- Science log, stardate 9633.3.
- I saw no need to worry Admiral Kirk with any additional concerns before my departure from the Enterprise, so I have neglected to inform him that there is some small danger involved in attaining the cure for McCoy's contagion. In any case, the probability that I might die in the attempt is only .57808. An acceptable risk. Spock out.
- Science log, stardate 9635.2.
- I have arrived on Vulcan, in desolate out-region known as Kendha-Ya—"the Dead Ocean." It was here, two centuries ago, that the Red Plague killed more than a million of my people—and may today kill Dr. McCoy! Only one thing saved us... the healing nectar of a flowering vegetation known as Shin-Ka-Ti. The question is... after 200 years, do any of these flowers yet remain?
Spock locates a living Shin-Ka-Ti plant, and carefully removes it. But at that moment, an enormous Vulcan sand worm pops out of the dry ocean sand and threatens him. Spock fires his phaser at its head, and it collapses on top of him, forcing him to shoot his way out of the dead animal.
- Captain's log, stardate 9636.3.
- Commander Sulu reporting for Admiral Kirk; the admiral has spent several hours on Circe-Two, searching for Dr. McCoy, who is dying from a disease known only as the red plague. So far, the admiral's found no trace of McCoy, but even if he does find him, there's little we can...
Rendezvousing with the Enterprise, Spock learns that McCoy is on the surface, so Spock changes course and lands near the search party. They have found McCoy, but he is hidden in a building and shooting at them to keep them away. Spock plays a gambit, implying to McCoy that the Vulcan is immune to the virus in order to get close to him. Spock distracts McCoy long enough for Chapel to sneak in and hypo McCoy with an extract from the Shin-Ka-Ti plant. Spock asks her to inject himself, as Vulcans are more susceptible to the virus than humans.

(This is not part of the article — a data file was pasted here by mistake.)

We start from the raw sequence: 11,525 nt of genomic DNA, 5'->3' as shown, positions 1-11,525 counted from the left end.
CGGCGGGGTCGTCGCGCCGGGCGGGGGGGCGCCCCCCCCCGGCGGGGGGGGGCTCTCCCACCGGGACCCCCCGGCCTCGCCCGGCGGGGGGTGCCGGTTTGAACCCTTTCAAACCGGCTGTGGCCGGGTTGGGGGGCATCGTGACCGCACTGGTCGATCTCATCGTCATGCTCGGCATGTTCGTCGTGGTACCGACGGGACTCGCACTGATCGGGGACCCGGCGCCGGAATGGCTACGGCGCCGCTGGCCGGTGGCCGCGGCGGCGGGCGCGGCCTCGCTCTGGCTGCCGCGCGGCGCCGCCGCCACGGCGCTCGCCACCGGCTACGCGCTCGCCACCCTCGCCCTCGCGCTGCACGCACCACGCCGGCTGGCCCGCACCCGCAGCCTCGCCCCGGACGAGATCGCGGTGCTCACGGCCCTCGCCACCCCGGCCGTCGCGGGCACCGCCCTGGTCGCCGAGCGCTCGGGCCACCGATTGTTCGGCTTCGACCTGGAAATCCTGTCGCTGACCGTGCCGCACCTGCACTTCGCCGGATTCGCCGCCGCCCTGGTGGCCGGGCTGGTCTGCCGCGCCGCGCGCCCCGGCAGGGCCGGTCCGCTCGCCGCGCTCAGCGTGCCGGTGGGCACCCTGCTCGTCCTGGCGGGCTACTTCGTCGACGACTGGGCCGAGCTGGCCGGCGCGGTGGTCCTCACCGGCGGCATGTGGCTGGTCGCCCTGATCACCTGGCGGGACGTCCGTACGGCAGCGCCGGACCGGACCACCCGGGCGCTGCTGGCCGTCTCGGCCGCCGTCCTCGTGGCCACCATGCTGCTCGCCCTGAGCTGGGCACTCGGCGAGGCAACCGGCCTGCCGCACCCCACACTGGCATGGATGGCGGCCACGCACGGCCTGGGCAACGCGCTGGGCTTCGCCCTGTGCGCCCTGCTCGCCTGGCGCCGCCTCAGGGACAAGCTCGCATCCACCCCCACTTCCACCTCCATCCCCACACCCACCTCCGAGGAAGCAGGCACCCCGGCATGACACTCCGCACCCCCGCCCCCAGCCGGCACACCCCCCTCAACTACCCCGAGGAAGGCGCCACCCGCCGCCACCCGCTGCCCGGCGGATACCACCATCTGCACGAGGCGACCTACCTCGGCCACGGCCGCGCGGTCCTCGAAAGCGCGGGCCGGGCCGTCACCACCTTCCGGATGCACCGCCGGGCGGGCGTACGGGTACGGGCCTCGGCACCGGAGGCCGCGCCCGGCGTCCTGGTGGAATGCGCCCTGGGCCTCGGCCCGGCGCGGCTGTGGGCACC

- Captain's log, stardate 9637.02.
- In the sickbay aboard the USS Enterprise...
Chapel oversees McCoy and Spock recovering in sickbay. Back to normal, McCoy explains how quickly he became paranoid after being exposed. Spock denies acting heroically to save McCoy's life, citing the doctor's value as a Starfleet investment.
- James T. Kirk • Spock • Leonard McCoy • Montgomery Scott • Hikaru Sulu • Nyota Uhura • Christine Chapel • Unnamed navigator
Starships and vehicles
Races and cultures
States and organizations
Science and technology
- Environmental suit • message disc • medical distress call • Red Plague • Shin-Ka-Ti a.k.a. Flower of Mercy • Vulcan sand worm
Ranks and titles
#17: "Goodbye to Spock"
|Star Trek: The Original Series
(US Comic Strips)
#19: "The Retirement of Admiral Kirk"
"Goodbye to Spock"
"The Retirement of Admiral Kirk"
"Goodbye to Spock"
|Memory Beta Chronology||Next adventure:|
"The Retirement of Admiral Kirk"
- 21st Century – the Red Plague erupted in a desolate region called Kendha-Va and killed more than a million Vulcans “some two hundred years” prior to the story
- 13 days prior to stardate 9620 – The Enterprise arrived at Circe-Six in response to a distress call and discovered most of the 30,000 colonists were dead from an epidemic.